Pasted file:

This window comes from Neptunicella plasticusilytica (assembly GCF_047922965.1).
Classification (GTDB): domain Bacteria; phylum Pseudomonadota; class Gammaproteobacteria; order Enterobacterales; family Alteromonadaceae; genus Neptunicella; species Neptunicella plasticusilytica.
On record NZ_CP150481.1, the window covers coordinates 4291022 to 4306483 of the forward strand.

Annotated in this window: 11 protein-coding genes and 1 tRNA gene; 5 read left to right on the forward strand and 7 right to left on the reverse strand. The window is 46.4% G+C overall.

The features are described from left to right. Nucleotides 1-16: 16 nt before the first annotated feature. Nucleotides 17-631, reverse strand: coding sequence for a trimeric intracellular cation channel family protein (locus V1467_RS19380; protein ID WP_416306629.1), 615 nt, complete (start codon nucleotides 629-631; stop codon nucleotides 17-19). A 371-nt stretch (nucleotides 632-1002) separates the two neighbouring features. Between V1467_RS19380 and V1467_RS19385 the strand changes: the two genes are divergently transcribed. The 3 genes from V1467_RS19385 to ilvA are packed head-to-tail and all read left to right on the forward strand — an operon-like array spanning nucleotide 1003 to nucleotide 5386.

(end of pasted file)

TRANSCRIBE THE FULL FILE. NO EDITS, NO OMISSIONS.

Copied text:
This window comes from Neptunicella plasticusilytica (assembly GCF_047922965.1).
Classification (GTDB): domain Bacteria; phylum Pseudomonadota; class Gammaproteobacteria; order Enterobacterales; family Alteromonadaceae; genus Neptunicella; species Neptunicella plasticusilytica.
On record NZ_CP150481.1, the window covers coordinates 4291022 to 4306483 of the forward strand.

Annotated in this window: 11 protein-coding genes and 1 tRNA gene; 5 read left to right on the forward strand and 7 right to left on the reverse strand. The window is 46.4% G+C overall.

The features are described from left to right. Nucleotides 1-16: 16 nt before the first annotated feature. Nucleotides 17-631, reverse strand: coding sequence for a trimeric intracellular cation channel family protein (locus V1467_RS19380; protein ID WP_416306629.1), 615 nt, complete (start codon nucleotides 629-631; stop codon nucleotides 17-19). A 371-nt stretch (nucleotides 632-1002) separates the two neighbouring features. Between V1467_RS19380 and V1467_RS19385 the strand changes: the two genes are divergently transcribed. The 3 genes from V1467_RS19385 to ilvA are packed head-to-tail and all read left to right on the forward strand — an operon-like array spanning nucleotide 1003 to nucleotide 5386.